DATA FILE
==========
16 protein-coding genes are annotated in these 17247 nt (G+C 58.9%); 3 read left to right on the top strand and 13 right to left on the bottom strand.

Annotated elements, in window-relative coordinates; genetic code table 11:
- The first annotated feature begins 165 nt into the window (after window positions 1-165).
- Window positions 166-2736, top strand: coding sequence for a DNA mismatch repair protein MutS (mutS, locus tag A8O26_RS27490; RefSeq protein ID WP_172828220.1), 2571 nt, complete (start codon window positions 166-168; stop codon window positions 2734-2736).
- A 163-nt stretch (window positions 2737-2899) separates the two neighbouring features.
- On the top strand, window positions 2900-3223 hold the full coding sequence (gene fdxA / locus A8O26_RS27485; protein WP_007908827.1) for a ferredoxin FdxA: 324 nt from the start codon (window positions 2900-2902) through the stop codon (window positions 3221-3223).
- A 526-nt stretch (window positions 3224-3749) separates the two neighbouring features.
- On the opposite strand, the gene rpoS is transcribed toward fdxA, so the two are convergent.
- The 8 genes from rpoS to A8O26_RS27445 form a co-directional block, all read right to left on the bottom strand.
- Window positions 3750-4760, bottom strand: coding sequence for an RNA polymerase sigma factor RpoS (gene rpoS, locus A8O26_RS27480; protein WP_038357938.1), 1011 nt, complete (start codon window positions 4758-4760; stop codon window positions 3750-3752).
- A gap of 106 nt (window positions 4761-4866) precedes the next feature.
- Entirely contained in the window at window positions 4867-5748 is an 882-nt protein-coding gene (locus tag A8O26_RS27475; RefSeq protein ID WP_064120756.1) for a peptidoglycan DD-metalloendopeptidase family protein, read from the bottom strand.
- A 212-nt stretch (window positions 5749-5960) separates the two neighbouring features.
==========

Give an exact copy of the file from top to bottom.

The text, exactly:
16 protein-coding genes are annotated in these 17247 nt (G+C 58.9%); 3 read left to right on the top strand and 13 right to left on the bottom strand.

Annotated elements, in window-relative coordinates; genetic code table 11:
- The first annotated feature begins 165 nt into the window (after window positions 1-165).
- Window positions 166-2736, top strand: coding sequence for a DNA mismatch repair protein MutS (mutS, locus tag A8O26_RS27490; RefSeq protein ID WP_172828220.1), 2571 nt, complete (start codon window positions 166-168; stop codon window positions 2734-2736).
- A 163-nt stretch (window positions 2737-2899) separates the two neighbouring features.
- On the top strand, window positions 2900-3223 hold the full coding sequence (gene fdxA / locus A8O26_RS27485; protein WP_007908827.1) for a ferredoxin FdxA: 324 nt from the start codon (window positions 2900-2902) through the stop codon (window positions 3221-3223).
- A 526-nt stretch (window positions 3224-3749) separates the two neighbouring features.
- On the opposite strand, the gene rpoS is transcribed toward fdxA, so the two are convergent.
- The 8 genes from rpoS to A8O26_RS27445 form a co-directional block, all read right to left on the bottom strand.
- Window positions 3750-4760, bottom strand: coding sequence for an RNA polymerase sigma factor RpoS (gene rpoS, locus A8O26_RS27480; protein WP_038357938.1), 1011 nt, complete (start codon window positions 4758-4760; stop codon window positions 3750-3752).
- A gap of 106 nt (window positions 4761-4866) precedes the next feature.
- Entirely contained in the window at window positions 4867-5748 is an 882-nt protein-coding gene (locus tag A8O26_RS27475; RefSeq protein ID WP_064120756.1) for a peptidoglycan DD-metalloendopeptidase family protein, read from the bottom strand.
- A 212-nt stretch (window positions 5749-5960) separates the two neighbouring features.